Nelson served in a variety of lay LDS Church leadership positions during his surgical career, beginning locally in Salt Lake City and then as the LDS Church's Sunday School General President from 1971 to 1979.[8] In 1984, Nelson and the American jurist Dallin H. Oaks were selected to fill two vacancies in the LDS Church's Quorum of the Twelve Apostles. LDS apostles serve full-time for life, and so Nelson retired from all of his prior professional positions.

Early life and education[edit]

Nelson was born on September 9, 1924, in Salt Lake City, Utah, to Floss Edna (née Anderson; 1893–1983) and Marion Clavar Nelson (1897–1990).[9][10] He had two sisters, Marjory E. (1920–2016) and Enid (1926–2019), and a brother, Robert H. (1931–2014). Nelson's father was a reporter for the Deseret News and later became general manager of Gillham Advertising, Utah's earliest advertising agency.[11][12] His parents were not active in the Latter-day Saint faith while he was a youth, but they did send him to Sunday School,[13] and he was baptized a member of the LDS Church at age 16.[14]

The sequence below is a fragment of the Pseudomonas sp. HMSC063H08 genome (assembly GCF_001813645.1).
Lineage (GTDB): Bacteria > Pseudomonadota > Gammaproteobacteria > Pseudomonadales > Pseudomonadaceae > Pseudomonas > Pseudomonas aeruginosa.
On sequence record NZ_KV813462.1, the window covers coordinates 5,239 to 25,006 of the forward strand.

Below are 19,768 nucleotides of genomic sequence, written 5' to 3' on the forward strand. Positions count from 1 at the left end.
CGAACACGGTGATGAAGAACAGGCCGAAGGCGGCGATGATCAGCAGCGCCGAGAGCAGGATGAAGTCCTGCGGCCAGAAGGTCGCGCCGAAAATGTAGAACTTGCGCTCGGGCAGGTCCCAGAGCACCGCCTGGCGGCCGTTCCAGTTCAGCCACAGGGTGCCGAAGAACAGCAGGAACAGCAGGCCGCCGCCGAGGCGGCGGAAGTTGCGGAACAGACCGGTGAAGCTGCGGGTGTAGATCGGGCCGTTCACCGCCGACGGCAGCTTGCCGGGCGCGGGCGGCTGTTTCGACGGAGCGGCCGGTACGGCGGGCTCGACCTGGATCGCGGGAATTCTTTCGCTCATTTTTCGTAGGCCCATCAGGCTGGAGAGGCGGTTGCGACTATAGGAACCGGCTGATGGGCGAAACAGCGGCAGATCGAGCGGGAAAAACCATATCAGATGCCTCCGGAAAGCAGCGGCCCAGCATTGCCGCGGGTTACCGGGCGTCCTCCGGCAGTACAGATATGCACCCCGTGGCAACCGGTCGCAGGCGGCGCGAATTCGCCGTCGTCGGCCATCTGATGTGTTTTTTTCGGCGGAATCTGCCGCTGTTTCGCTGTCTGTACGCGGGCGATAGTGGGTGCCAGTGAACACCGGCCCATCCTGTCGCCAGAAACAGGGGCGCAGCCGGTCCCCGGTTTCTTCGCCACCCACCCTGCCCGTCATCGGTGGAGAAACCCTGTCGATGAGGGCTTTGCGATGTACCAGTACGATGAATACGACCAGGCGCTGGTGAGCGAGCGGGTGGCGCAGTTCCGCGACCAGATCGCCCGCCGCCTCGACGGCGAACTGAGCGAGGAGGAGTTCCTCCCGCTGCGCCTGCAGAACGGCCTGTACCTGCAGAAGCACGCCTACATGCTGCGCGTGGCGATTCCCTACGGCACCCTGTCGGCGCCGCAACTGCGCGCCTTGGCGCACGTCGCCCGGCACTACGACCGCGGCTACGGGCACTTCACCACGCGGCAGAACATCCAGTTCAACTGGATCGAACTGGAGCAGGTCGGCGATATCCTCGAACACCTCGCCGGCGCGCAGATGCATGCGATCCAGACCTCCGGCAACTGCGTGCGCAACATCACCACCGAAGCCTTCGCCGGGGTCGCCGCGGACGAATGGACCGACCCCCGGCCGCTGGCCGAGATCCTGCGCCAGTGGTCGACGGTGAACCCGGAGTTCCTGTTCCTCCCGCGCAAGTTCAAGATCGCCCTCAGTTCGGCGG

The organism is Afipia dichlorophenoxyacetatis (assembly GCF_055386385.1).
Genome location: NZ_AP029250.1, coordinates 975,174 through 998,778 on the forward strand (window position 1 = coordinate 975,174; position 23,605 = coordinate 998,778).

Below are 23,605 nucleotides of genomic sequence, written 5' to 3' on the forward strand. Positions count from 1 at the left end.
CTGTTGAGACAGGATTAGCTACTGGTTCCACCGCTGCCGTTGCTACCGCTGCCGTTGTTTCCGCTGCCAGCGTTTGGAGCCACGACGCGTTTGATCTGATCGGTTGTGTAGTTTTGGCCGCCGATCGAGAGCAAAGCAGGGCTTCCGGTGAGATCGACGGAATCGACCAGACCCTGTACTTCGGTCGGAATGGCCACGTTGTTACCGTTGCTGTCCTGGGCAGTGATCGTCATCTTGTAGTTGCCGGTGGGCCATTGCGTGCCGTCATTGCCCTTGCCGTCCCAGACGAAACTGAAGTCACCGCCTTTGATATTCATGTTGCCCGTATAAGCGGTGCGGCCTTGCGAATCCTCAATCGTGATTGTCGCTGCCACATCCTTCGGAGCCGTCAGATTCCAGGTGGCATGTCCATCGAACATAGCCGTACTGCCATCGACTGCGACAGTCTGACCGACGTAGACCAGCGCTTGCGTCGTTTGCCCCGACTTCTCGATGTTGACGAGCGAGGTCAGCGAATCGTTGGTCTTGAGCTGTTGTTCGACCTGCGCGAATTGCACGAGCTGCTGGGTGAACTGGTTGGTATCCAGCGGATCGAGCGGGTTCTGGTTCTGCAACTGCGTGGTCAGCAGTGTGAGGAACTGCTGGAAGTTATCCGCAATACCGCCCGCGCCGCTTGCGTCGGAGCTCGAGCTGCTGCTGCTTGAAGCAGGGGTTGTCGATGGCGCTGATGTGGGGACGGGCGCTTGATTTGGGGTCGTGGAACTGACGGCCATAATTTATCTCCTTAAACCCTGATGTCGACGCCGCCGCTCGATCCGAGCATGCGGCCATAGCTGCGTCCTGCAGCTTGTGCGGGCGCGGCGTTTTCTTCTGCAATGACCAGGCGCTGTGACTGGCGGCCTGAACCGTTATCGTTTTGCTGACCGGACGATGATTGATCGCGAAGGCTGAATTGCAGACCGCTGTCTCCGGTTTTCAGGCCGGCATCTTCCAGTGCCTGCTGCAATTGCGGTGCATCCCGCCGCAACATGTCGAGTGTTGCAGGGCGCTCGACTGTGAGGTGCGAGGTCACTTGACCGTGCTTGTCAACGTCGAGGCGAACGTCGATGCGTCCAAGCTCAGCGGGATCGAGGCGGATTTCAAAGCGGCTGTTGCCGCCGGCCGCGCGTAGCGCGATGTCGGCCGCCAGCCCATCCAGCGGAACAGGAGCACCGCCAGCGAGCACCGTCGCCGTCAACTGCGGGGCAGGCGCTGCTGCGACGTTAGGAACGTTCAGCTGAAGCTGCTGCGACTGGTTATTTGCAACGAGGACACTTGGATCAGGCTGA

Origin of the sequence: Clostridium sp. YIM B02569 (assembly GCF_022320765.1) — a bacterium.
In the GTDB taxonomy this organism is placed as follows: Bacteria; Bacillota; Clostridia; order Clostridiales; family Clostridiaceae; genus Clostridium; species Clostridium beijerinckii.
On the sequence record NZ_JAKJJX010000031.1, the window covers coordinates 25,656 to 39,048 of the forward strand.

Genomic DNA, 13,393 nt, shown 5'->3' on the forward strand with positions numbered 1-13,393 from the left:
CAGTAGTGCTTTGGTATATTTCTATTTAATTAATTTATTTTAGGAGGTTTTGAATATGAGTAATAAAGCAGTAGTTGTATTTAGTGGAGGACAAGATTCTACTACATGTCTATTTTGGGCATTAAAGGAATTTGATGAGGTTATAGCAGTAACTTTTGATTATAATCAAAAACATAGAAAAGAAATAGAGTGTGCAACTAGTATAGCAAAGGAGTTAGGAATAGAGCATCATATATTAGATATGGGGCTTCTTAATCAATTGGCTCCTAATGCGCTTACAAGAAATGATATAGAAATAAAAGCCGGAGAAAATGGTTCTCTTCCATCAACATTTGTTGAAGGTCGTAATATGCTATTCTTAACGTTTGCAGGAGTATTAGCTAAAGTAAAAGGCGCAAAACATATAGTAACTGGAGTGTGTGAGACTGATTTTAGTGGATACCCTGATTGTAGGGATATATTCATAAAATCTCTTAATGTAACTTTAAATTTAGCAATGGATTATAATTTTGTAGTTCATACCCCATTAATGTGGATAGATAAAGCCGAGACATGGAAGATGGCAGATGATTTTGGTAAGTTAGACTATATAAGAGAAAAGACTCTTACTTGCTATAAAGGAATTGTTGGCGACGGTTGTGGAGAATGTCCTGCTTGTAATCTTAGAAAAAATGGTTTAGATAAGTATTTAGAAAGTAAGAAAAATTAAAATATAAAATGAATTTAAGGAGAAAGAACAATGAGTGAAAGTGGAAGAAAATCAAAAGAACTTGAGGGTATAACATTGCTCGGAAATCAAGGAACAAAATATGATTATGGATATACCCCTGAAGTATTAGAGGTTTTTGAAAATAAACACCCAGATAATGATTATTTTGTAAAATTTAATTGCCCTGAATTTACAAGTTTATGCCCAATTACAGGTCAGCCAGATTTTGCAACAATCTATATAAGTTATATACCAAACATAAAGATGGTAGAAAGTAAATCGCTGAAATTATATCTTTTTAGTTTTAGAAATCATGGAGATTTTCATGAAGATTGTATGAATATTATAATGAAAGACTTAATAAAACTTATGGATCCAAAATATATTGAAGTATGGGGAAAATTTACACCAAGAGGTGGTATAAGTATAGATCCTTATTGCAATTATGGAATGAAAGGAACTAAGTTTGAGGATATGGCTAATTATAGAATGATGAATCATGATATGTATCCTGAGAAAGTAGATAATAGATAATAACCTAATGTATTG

Nelson studied at LDS Business College in his mid-teens (concurrently with high school enrollment) and worked as an assistant secretary at a bank.[15] He graduated from high school at age 16 and enrolled at the University of Utah,[16][17] where he was a member of the Beta Epsilon chapter of Sigma Chi and Owl and Key. He graduated in 1945 with a Bachelor of Arts and Phi Beta Kappa membership. He then attended the University of Utah School of Medicine, graduating with a Doctor of Medicine degree in 1947 ranked first in his class.[16] Nelson began his first year of medical school while still an undergraduate, and he completed the four-year M.D. program in only three years.[4][18]

After medical school, Nelson went to the University of Minnesota for his medical residency. While at Minnesota, he was a member of surgeon Clarence Dennis's pioneering research team developing the heart-lung machine that in April 1951 supported the first human open-heart surgery using cardiopulmonary bypass. Nelson received a Ph.D. from Minnesota in 1954 for his research contributions.[19][20][21]